Our aim was to determine the clinical efficacy of levobupivacaine for awake spinal anesthesia in ex-premature infants having lower abdominal surgery. The secondary aim was to determine the minimum local analgesic dose (MLAD) defined as the median effective local anesthetic dose for spinal anesthesia in neonates.
Fifty neonates < 55 weeks postconceptional age having lower abdominal surgery were enrolled. The dose of levobupivacaine was determined by up-down sequential allocation. The first infant received 1.25 mg x kg(-1) 0.5% levobupivacaine with subsequent doses determined by the response of the previous patient. Dose interval was 0.25 mg x kg(-1).
There were no significant adverse effects attributable to levobupivacaine. Success rates for 1.25, 1, 0.75 and 0.5 mg x kg(-1) were 100, 83, 81 and 46%, respectively. Mean duration (95% confidence interval) of lower limb motor blockade was 81.7 min (75.8-87.6 min). Duration of anesthesia far exceeded surgical duration in all but one case. The up-down sequences were analyzed with the Dixon and Massey method. The motor block MLAD (95% confidence interval) was 0.48 mg x kg(-1) (0.42-0.54). Probit analysis was used to compare calculated ED50 and to calculate an ED95 by extrapolation of data into the clinical range. The ED(50) (95% C.I.) was 0.52 mg x kg(-1) (0.30-0.73). The calculated ED95 was 1.14 mg x kg(-1) (0.78-1.50). These values were confirmed by logit analysis.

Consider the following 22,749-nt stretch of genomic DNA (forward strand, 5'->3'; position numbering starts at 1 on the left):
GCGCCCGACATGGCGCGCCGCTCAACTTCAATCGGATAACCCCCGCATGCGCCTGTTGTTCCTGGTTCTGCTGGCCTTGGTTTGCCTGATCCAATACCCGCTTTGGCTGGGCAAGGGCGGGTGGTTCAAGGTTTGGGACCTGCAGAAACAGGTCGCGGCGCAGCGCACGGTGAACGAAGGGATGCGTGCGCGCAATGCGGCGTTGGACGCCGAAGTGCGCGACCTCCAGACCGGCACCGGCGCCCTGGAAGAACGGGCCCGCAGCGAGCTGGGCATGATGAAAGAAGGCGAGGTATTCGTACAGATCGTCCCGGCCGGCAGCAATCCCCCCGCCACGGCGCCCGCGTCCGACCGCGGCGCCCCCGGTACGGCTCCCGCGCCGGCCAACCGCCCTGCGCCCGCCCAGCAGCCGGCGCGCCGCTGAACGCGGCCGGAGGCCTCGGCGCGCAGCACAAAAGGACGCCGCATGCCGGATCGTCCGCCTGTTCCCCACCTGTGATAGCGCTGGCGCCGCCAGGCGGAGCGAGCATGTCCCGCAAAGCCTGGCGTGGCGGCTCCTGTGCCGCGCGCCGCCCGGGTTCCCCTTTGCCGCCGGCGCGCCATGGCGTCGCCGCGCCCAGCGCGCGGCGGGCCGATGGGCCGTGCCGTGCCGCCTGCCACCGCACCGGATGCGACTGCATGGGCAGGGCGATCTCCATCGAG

Levobupivacaine is an effective agent for spinal anesthesia in neonates at a recommended dose of 1 mg x kg(-1). It appears to be of equivalent potency to racemic bupivacaine for motor blockade in ex-premature infants requiring lower abdominal surgery.